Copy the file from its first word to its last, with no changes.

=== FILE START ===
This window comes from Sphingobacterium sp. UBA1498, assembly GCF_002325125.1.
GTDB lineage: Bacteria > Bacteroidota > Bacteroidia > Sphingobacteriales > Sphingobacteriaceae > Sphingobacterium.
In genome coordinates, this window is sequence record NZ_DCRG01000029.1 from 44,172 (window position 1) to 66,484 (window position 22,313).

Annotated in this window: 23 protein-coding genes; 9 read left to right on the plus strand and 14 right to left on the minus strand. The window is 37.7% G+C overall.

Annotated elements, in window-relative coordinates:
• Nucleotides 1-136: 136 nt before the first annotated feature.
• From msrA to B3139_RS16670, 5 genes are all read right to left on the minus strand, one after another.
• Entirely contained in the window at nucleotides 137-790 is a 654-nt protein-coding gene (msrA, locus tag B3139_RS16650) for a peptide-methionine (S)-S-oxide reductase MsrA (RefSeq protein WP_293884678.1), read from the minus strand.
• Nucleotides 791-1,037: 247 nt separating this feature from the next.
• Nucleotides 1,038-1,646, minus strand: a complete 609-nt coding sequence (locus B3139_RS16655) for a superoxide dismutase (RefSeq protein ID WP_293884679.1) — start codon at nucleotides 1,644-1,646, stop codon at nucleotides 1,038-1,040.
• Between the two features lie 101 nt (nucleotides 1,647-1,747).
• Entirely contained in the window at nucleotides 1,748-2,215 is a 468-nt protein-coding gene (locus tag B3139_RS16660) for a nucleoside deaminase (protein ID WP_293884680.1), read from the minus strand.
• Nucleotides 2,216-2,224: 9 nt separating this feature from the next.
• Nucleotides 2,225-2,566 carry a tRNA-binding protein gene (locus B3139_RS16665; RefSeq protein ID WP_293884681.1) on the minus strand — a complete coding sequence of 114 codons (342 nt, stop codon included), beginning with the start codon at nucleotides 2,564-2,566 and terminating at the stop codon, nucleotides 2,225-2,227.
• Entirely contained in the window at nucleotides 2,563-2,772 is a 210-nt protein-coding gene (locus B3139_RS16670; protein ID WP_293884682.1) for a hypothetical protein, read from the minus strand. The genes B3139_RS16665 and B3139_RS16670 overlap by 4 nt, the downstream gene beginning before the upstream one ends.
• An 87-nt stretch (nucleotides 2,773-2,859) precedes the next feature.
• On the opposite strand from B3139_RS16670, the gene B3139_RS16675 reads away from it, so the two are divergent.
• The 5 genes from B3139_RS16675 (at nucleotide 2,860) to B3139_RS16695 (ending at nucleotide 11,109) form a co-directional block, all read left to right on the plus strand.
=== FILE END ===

This window comes from Sphingobacterium sp. UBA1498, assembly GCF_002325125.1.
GTDB lineage: Bacteria > Bacteroidota > Bacteroidia > Sphingobacteriales > Sphingobacteriaceae > Sphingobacterium.
In genome coordinates, this window is sequence record NZ_DCRG01000029.1 from 44,172 (window position 1) to 66,484 (window position 22,313).

Annotated in this window: 23 protein-coding genes; 9 read left to right on the plus strand and 14 right to left on the minus strand. The window is 37.7% G+C overall.

Annotated elements, in window-relative coordinates:
• Nucleotides 1-136: 136 nt before the first annotated feature.
• From msrA to B3139_RS16670, 5 genes are all read right to left on the minus strand, one after another.
• Entirely contained in the window at nucleotides 137-790 is a 654-nt protein-coding gene (msrA, locus tag B3139_RS16650) for a peptide-methionine (S)-S-oxide reductase MsrA (RefSeq protein WP_293884678.1), read from the minus strand.
• Nucleotides 791-1,037: 247 nt separating this feature from the next.
• Nucleotides 1,038-1,646, minus strand: a complete 609-nt coding sequence (locus B3139_RS16655) for a superoxide dismutase (RefSeq protein ID WP_293884679.1) — start codon at nucleotides 1,644-1,646, stop codon at nucleotides 1,038-1,040.
• Between the two features lie 101 nt (nucleotides 1,647-1,747).
• Entirely contained in the window at nucleotides 1,748-2,215 is a 468-nt protein-coding gene (locus tag B3139_RS16660) for a nucleoside deaminase (protein ID WP_293884680.1), read from the minus strand.
• Nucleotides 2,216-2,224: 9 nt separating this feature from the next.
• Nucleotides 2,225-2,566 carry a tRNA-binding protein gene (locus B3139_RS16665; RefSeq protein ID WP_293884681.1) on the minus strand — a complete coding sequence of 114 codons (342 nt, stop codon included), beginning with the start codon at nucleotides 2,564-2,566 and terminating at the stop codon, nucleotides 2,225-2,227.
• Entirely contained in the window at nucleotides 2,563-2,772 is a 210-nt protein-coding gene (locus B3139_RS16670; protein ID WP_293884682.1) for a hypothetical protein, read from the minus strand. The genes B3139_RS16665 and B3139_RS16670 overlap by 4 nt, the downstream gene beginning before the upstream one ends.
• An 87-nt stretch (nucleotides 2,773-2,859) precedes the next feature.
• On the opposite strand from B3139_RS16670, the gene B3139_RS16675 reads away from it, so the two are divergent.
• The 5 genes from B3139_RS16675 (at nucleotide 2,860) to B3139_RS16695 (ending at nucleotide 11,109) form a co-directional block, all read left to right on the plus strand.